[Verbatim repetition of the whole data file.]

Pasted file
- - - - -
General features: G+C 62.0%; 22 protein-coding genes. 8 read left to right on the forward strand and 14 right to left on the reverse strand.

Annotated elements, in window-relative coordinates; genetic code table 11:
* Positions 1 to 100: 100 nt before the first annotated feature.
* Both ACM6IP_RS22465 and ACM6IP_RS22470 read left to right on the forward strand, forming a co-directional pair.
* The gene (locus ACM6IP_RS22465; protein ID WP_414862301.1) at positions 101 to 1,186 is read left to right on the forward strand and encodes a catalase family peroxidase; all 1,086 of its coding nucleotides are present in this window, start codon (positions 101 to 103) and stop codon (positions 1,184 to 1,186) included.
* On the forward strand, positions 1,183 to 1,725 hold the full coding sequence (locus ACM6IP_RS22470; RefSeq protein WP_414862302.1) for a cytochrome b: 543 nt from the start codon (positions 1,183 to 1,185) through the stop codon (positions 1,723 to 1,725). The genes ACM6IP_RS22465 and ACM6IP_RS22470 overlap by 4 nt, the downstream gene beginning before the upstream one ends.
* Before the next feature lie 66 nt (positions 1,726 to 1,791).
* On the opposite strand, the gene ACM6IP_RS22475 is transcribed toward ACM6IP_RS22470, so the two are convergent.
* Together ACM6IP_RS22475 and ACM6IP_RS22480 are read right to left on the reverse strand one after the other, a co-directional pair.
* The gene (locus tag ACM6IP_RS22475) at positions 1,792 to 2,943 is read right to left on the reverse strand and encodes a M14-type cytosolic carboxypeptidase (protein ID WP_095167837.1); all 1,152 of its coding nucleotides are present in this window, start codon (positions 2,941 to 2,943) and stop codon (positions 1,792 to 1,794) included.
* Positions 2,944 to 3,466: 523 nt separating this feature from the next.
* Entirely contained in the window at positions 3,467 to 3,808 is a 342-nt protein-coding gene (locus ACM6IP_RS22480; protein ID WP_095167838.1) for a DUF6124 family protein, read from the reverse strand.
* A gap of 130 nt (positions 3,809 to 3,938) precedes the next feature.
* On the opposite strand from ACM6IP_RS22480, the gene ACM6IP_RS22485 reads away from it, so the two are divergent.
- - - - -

General features: G+C 62.0%; 22 protein-coding genes. 8 read left to right on the forward strand and 14 right to left on the reverse strand.

Annotated elements, in window-relative coordinates; genetic code table 11:
* Positions 1 to 100: 100 nt before the first annotated feature.
* Both ACM6IP_RS22465 and ACM6IP_RS22470 read left to right on the forward strand, forming a co-directional pair.
* The gene (locus ACM6IP_RS22465; protein ID WP_414862301.1) at positions 101 to 1,186 is read left to right on the forward strand and encodes a catalase family peroxidase; all 1,086 of its coding nucleotides are present in this window, start codon (positions 101 to 103) and stop codon (positions 1,184 to 1,186) included.
* On the forward strand, positions 1,183 to 1,725 hold the full coding sequence (locus ACM6IP_RS22470; RefSeq protein WP_414862302.1) for a cytochrome b: 543 nt from the start codon (positions 1,183 to 1,185) through the stop codon (positions 1,723 to 1,725). The genes ACM6IP_RS22465 and ACM6IP_RS22470 overlap by 4 nt, the downstream gene beginning before the upstream one ends.
* Before the next feature lie 66 nt (positions 1,726 to 1,791).
* On the opposite strand, the gene ACM6IP_RS22475 is transcribed toward ACM6IP_RS22470, so the two are convergent.
* Together ACM6IP_RS22475 and ACM6IP_RS22480 are read right to left on the reverse strand one after the other, a co-directional pair.
* The gene (locus tag ACM6IP_RS22475) at positions 1,792 to 2,943 is read right to left on the reverse strand and encodes a M14-type cytosolic carboxypeptidase (protein ID WP_095167837.1); all 1,152 of its coding nucleotides are present in this window, start codon (positions 2,941 to 2,943) and stop codon (positions 1,792 to 1,794) included.
* Positions 2,944 to 3,466: 523 nt separating this feature from the next.
* Entirely contained in the window at positions 3,467 to 3,808 is a 342-nt protein-coding gene (locus ACM6IP_RS22480; protein ID WP_095167838.1) for a DUF6124 family protein, read from the reverse strand.
* A gap of 130 nt (positions 3,809 to 3,938) precedes the next feature.
* On the opposite strand from ACM6IP_RS22480, the gene ACM6IP_RS22485 reads away from it, so the two are divergent.